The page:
Second wave of Japanese relief efforts involve arts, traditions
A second wave of relief efforts to help Japan is spreading across metropolitan Chicago. Volunteers hope to spur donations by touching people through food, music and ancient traditions.
Over at the Japanese American Service Committee on Chicago’s North Side, several drummers rehearsed. They were getting ready for a big benefit concert to aid Japan at the Chicago Cultural Center tonight. Yoko Noge's Japanesque will perform, along with several other big-name Chicago jazz and blues musicians.
They swung from side to side and beat on giant taiko drums. They crouched and hit the floor with drumsticks. They were dancing as much as drumming.
On the walls, children’s drawings showed the tsunami engulfing a car, and the earthquake shaking people from a building. The pictures ended with Japan rising again in butterflies and sunshine.
The troupe, called Tsukasa Taiko, hoped to aid this recovery by moving the audience to donate.
Nationally, the American Red Cross has collected more than $100 million. But a spokeswoman confirmed that response has lagged behind what was donated for Haiti, or after Hurricane Katrina.
"This is one of the times that we feel how much we love our old country," said Tatsu Aoki, the drummers’ artistic director. He said every morning, he's been watching Japanese cable.
"My wife and I, we just sit in front of the TV, a tear comes out, it’s very, very difficult to think about people there. I am eager to do whatever we can here to help," he said.
Aoki is a Chicago musician from Japan. He thinks arts and culture can play a role in the recovery.
"It gives hope to people," he said. "In the worst times, I’m hoping the music will ease a little bit of our pain and it can also encourage other people to be with it and get through this big, big trouble."
When the earthquake hit Japan, Chef Takashi Yagihashi, had a single moment of grace. He was able to reach his mother.
When he tried again, 10 minutes later, there was no answer. For three days, he had no word.
"I couldn’t do anything about it, I couldn’t hold my mother’s hands, or I couldn’t talk to her, are you OK, you’ll be fine. I wish I could be there. Yeah, that was very tough," he said.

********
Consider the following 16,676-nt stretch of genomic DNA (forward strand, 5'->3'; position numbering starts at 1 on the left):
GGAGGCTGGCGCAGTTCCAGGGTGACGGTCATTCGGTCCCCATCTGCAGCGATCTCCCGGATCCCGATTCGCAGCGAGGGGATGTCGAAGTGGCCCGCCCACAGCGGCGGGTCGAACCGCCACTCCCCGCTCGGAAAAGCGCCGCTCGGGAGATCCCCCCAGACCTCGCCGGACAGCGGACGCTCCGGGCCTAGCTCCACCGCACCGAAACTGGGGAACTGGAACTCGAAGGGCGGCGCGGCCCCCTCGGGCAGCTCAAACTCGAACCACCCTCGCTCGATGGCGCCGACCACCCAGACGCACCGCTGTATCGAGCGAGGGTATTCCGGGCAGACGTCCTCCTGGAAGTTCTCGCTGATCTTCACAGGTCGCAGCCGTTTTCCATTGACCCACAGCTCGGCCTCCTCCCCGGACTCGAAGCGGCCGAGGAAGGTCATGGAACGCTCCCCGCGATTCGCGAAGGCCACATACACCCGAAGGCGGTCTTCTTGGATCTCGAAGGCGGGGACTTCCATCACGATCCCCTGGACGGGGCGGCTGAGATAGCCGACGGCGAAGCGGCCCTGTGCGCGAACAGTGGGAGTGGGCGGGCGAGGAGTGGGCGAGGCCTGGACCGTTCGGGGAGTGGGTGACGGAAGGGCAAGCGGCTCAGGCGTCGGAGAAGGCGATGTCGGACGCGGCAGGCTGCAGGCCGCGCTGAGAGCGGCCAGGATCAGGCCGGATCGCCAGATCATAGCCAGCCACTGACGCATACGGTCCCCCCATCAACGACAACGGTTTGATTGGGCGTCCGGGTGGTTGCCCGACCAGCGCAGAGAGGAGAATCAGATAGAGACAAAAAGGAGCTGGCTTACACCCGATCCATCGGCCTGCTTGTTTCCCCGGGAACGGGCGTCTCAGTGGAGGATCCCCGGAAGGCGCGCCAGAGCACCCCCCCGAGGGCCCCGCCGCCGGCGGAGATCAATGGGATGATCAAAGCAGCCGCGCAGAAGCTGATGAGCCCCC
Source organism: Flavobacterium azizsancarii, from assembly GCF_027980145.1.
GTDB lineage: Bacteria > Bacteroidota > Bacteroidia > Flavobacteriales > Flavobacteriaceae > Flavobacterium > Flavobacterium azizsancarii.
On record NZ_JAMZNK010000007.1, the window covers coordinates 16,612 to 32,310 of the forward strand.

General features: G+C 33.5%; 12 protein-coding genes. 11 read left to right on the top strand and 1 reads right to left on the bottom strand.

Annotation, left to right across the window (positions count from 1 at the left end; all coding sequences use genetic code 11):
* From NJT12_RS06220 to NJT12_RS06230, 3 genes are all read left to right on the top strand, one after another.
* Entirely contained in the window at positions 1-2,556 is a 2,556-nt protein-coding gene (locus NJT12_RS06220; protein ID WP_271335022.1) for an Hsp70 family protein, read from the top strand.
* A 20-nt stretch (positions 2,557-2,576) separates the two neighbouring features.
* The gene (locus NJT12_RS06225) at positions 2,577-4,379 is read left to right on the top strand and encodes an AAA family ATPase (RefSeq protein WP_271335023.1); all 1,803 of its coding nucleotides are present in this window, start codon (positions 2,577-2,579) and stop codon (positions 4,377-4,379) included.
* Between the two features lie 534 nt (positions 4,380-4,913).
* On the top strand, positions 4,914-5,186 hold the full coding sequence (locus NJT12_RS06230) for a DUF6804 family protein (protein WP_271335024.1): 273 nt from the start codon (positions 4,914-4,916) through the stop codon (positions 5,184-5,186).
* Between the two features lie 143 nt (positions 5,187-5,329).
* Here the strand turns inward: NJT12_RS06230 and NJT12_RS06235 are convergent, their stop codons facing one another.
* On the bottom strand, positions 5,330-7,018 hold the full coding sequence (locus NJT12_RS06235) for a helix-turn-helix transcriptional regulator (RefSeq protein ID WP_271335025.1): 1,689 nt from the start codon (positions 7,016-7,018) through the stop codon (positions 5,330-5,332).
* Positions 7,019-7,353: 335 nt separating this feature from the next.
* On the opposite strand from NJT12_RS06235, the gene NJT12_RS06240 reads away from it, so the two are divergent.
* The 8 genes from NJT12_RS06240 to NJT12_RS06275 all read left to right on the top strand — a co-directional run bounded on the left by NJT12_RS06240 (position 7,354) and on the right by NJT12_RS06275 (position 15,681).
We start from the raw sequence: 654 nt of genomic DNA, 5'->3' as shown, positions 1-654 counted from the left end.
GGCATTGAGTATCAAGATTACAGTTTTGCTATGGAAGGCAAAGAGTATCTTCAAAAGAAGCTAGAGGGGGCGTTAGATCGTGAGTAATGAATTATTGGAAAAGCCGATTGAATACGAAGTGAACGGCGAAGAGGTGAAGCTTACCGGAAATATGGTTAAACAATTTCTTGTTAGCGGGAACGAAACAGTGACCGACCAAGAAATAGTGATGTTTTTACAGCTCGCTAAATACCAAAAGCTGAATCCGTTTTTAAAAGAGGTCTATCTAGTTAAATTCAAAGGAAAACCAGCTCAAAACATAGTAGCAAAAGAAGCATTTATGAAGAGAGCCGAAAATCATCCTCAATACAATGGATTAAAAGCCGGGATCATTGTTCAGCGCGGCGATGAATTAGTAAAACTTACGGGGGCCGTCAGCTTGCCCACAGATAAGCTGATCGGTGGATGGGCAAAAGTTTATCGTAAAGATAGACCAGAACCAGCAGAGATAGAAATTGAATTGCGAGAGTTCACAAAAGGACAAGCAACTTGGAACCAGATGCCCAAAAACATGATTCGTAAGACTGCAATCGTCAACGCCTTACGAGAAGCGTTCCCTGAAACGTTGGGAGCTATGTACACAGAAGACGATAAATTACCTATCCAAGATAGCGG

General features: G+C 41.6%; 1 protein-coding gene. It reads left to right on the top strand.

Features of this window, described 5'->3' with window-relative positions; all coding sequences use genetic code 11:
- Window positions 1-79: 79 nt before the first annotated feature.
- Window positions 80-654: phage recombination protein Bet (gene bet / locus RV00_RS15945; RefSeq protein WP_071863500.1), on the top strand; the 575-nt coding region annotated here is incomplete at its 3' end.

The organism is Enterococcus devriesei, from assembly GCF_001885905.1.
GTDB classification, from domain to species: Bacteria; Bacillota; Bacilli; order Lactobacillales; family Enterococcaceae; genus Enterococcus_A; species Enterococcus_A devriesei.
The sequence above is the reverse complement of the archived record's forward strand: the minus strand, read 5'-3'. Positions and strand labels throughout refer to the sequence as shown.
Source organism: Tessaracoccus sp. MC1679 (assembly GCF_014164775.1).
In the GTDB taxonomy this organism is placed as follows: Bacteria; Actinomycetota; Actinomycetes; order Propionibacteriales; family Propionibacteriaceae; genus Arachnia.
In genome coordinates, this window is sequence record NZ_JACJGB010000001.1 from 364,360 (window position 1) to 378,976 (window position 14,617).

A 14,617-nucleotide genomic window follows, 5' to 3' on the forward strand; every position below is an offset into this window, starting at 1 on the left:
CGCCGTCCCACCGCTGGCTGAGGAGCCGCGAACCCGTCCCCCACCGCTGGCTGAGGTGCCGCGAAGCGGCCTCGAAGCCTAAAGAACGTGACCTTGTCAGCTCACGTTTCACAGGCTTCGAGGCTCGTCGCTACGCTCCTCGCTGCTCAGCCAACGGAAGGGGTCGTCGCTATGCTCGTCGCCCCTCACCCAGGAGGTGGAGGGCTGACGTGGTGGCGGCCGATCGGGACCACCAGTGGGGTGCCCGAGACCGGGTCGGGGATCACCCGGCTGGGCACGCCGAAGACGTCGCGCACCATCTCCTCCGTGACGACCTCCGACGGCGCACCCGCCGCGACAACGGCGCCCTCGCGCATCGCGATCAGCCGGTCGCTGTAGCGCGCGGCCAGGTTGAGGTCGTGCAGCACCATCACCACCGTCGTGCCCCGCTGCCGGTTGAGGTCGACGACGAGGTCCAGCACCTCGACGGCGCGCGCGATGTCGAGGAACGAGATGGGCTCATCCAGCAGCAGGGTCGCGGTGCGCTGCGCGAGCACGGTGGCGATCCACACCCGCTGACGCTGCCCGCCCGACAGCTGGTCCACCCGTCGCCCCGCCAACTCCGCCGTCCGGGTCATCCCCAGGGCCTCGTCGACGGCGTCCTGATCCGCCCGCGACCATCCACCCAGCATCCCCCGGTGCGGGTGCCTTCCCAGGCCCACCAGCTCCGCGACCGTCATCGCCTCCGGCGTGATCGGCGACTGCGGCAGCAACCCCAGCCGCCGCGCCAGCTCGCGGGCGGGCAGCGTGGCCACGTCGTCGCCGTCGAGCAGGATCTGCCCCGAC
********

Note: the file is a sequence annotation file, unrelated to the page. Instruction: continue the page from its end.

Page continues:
When Yagihashi finally got through, his mother started weeping. She had survived World War II, and now this.
"She was crying because, 'I’m a very lucky person because it didn’t happen to me, I’m still alive, I still have my whole family.' She was very, very pleased that she still has and the sisters and that made me cry, too."
Yagihashi knew he had to do something to help. So he’s organizing a benefit dinner with top chefs for the Red Cross on April 18th at his Takashi restaurant.
Up in Glencoe, the Chicago Botanic Garden sent good wishes through an ancient tradition, the wishing tree.
The garden asked visitors to write their wishes on lacy slips of paper. They tied hundreds of thoughts and prayers to three Japanese maples.
Then the staff followed tradition by burning the wishes and sending them into the universe.
Kristie Webber, the director of interpretive programs, dug into big plastic bins full of wishes.
She asked a volunteer, "Would you be willing to read the kiddy ones?" She pointed out a child wished for peace for Japan, spelling "peace" as "peas."
One by one, the volunteers read the wishes, then tossed them into the roaring fire:
"I wish you get better and get yummy food and water, four-year-old Alex."
"I hope all of the Japanese children have good food, water and shelter, Francesca, third grade."
"Hearts ease in peace in the face of so much and so many challenges. I offer sincere condolences to the victims and bereaved families. Gods’ peace be with you."
Volunteer Susan Kuse had her own wish for Japan:
"That they know they’re not alone, there are those around us that have hope, and we have compassion and love for them, and we wish them renewal and respect for where they have come and where they are going," Kuse said.
She said the ceremony filled her with gratitude.
"A lot of times, you read what’s on the paper, you hear what’s on the radio, but to be part of it touches you in such a very different way, to know that you are part of a far greater world."
When the wishes were gone, and only ashes remained, a staffer grabbed an extinguisher, and put out the fire.